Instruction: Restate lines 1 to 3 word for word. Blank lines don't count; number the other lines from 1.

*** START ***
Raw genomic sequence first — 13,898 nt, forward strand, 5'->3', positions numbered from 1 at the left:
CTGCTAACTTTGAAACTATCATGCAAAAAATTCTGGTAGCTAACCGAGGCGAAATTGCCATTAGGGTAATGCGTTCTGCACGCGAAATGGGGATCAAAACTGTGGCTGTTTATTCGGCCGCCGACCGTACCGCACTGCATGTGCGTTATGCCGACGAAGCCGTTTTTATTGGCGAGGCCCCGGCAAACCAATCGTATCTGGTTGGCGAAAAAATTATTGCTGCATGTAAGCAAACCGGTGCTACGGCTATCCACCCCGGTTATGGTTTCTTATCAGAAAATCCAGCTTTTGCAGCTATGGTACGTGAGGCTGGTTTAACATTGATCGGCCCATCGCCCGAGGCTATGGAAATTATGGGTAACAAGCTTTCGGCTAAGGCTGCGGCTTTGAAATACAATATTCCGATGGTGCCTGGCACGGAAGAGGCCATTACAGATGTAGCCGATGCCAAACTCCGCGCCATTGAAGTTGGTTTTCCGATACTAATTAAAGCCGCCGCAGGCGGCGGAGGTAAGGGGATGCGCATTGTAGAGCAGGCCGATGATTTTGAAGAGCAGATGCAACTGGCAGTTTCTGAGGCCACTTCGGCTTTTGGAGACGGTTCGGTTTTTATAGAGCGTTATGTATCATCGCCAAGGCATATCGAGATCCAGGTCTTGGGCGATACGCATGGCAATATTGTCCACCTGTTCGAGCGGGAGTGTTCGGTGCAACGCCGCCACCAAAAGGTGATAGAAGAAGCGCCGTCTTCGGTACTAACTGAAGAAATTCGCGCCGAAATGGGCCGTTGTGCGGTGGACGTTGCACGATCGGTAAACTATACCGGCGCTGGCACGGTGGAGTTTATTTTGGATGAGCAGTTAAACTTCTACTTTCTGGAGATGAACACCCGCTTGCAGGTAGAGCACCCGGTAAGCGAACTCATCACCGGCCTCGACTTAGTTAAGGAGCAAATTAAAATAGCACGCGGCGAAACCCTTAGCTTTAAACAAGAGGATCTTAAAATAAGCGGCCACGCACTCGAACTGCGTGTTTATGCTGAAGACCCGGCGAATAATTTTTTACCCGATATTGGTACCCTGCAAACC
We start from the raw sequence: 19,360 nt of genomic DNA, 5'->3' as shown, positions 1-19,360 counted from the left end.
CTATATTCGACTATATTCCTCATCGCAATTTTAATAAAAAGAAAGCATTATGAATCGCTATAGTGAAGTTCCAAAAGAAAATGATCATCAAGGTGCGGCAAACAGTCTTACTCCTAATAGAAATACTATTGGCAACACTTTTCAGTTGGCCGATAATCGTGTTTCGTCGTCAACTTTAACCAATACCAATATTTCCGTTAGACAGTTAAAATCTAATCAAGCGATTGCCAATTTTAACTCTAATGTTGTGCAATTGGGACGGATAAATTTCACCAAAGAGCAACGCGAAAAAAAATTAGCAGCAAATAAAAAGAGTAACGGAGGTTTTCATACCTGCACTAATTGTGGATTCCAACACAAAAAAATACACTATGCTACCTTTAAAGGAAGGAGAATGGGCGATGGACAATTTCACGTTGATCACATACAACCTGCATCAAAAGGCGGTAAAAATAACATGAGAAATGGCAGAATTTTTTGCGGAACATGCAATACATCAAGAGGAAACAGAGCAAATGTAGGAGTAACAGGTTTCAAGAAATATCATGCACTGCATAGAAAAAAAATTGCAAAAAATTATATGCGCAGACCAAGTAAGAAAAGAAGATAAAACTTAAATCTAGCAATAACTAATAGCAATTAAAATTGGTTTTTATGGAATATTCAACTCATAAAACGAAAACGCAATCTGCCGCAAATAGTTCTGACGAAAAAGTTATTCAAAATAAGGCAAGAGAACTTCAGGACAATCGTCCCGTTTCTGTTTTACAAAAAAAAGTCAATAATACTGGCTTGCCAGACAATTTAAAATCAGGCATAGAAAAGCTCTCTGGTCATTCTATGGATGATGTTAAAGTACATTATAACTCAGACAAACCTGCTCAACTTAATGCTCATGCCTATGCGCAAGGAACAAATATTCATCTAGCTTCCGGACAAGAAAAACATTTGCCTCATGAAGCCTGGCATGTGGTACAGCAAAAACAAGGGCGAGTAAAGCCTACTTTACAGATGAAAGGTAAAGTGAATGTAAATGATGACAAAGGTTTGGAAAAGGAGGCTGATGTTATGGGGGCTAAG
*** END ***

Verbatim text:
Raw genomic sequence first — 13,898 nt, forward strand, 5'->3', positions numbered from 1 at the left:
CTGCTAACTTTGAAACTATCATGCAAAAAATTCTGGTAGCTAACCGAGGCGAAATTGCCATTAGGGTAATGCGTTCTGCACGCGAAATGGGGATCAAAACTGTGGCTGTTTATTCGGCCGCCGACCGTACCGCACTGCATGTGCGTTATGCCGACGAAGCCGTTTTTATTGGCGAGGCCCCGGCAAACCAATCGTATCTGGTTGGCGAAAAAATTATTGCTGCATGTAAGCAAACCGGTGCTACGGCTATCCACCCCGGTTATGGTTTCTTATCAGAAAATCCAGCTTTTGCAGCTATGGTACGTGAGGCTGGTTTAACATTGATCGGCCCATCGCCCGAGGCTATGGAAATTATGGGTAACAAGCTTTCGGCTAAGGCTGCGGCTTTGAAATACAATATTCCGATGGTGCCTGGCACGGAAGAGGCCATTACAGATGTAGCCGATGCCAAACTCCGCGCCATTGAAGTTGGTTTTCCGATACTAATTAAAGCCGCCGCAGGCGGCGGAGGTAAGGGGATGCGCATTGTAGAGCAGGCCGATGATTTTGAAGAGCAGATGCAACTGGCAGTTTCTGAGGCCACTTCGGCTTTTGGAGACGGTTCGGTTTTTATAGAGCGTTATGTATCATCGCCAAGGCATATCGAGATCCAGGTCTTGGGCGATACGCATGGCAATATTGTCCACCTGTTCGAGCGGGAGTGTTCGGTGCAACGCCGCCACCAAAAGGTGATAGAAGAAGCGCCGTCTTCGGTACTAACTGAAGAAATTCGCGCCGAAATGGGCCGTTGTGCGGTGGACGTTGCACGATCGGTAAACTATACCGGCGCTGGCACGGTGGAGTTTATTTTGGATGAGCAGTTAAACTTCTACTTTCTGGAGATGAACACCCGCTTGCAGGTAGAGCACCCGGTAAGCGAACTCATCACCGGCCTCGACTTAGTTAAGGAGCAAATTAAAATAGCACGCGGCGAAACCCTTAGCTTTAAACAAGAGGATCTTAAAATAAGCGGCCACGCACTCGAACTGCGTGTTTATGCTGAAGACCCGGCGAATAATTTTTTACCCGATATTGGTACCCTGCAAACC
We start from the raw sequence: 19,360 nt of genomic DNA, 5'->3' as shown, positions 1-19,360 counted from the left end.